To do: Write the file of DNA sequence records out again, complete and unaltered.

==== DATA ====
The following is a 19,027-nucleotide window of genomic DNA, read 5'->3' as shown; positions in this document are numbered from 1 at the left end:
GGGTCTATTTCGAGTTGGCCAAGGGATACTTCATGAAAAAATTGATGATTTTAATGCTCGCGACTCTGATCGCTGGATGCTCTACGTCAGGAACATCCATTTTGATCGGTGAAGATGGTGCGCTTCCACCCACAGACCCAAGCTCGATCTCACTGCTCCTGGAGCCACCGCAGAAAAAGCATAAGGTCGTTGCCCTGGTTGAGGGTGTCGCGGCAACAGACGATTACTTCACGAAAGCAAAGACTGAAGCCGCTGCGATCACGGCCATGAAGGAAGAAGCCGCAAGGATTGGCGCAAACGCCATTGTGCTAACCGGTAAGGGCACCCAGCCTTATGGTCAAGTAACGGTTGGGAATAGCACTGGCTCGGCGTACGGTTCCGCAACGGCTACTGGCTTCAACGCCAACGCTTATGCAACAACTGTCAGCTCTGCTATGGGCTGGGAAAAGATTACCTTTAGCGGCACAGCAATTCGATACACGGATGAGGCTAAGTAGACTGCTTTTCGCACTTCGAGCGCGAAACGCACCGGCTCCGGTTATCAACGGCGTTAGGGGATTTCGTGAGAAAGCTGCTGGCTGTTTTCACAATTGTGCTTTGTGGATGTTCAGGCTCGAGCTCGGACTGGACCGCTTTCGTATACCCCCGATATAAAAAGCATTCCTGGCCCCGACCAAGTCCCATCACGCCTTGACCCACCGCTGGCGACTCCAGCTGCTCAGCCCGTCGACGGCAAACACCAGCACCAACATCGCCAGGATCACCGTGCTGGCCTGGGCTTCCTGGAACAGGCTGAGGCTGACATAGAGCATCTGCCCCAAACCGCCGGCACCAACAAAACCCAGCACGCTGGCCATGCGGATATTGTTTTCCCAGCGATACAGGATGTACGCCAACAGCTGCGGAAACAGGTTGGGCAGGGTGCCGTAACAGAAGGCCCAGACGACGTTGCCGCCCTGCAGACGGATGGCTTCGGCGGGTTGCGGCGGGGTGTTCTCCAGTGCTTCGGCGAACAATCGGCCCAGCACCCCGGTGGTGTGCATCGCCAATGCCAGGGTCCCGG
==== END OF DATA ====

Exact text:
The following is a 19,027-nucleotide window of genomic DNA, read 5'->3' as shown; positions in this document are numbered from 1 at the left end:
GGGTCTATTTCGAGTTGGCCAAGGGATACTTCATGAAAAAATTGATGATTTTAATGCTCGCGACTCTGATCGCTGGATGCTCTACGTCAGGAACATCCATTTTGATCGGTGAAGATGGTGCGCTTCCACCCACAGACCCAAGCTCGATCTCACTGCTCCTGGAGCCACCGCAGAAAAAGCATAAGGTCGTTGCCCTGGTTGAGGGTGTCGCGGCAACAGACGATTACTTCACGAAAGCAAAGACTGAAGCCGCTGCGATCACGGCCATGAAGGAAGAAGCCGCAAGGATTGGCGCAAACGCCATTGTGCTAACCGGTAAGGGCACCCAGCCTTATGGTCAAGTAACGGTTGGGAATAGCACTGGCTCGGCGTACGGTTCCGCAACGGCTACTGGCTTCAACGCCAACGCTTATGCAACAACTGTCAGCTCTGCTATGGGCTGGGAAAAGATTACCTTTAGCGGCACAGCAATTCGATACACGGATGAGGCTAAGTAGACTGCTTTTCGCACTTCGAGCGCGAAACGCACCGGCTCCGGTTATCAACGGCGTTAGGGGATTTCGTGAGAAAGCTGCTGGCTGTTTTCACAATTGTGCTTTGTGGATGTTCAGGCTCGAGCTCGGACTGGACCGCTTTCGTATACCCCCGATATAAAAAGCATTCCTGGCCCCGACCAAGTCCCATCACGCCTTGACCCACCGCTGGCGACTCCAGCTGCTCAGCCCGTCGACGGCAAACACCAGCACCAACATCGCCAGGATCACCGTGCTGGCCTGGGCTTCCTGGAACAGGCTGAGGCTGACATAGAGCATCTGCCCCAAACCGCCGGCACCAACAAAACCCAGCACGCTGGCCATGCGGATATTGTTTTCCCAGCGATACAGGATGTACGCCAACAGCTGCGGAAACAGGTTGGGCAGGGTGCCGTAACAGAAGGCCCAGACGACGTTGCCGCCCTGCAGACGGATGGCTTCGGCGGGTTGCGGCGGGGTGTTCTCCAGTGCTTCGGCGAACAATCGGCCCAGCACCCCGGTGGTGTGCATCGCCAATGCCAGGGTCCCGG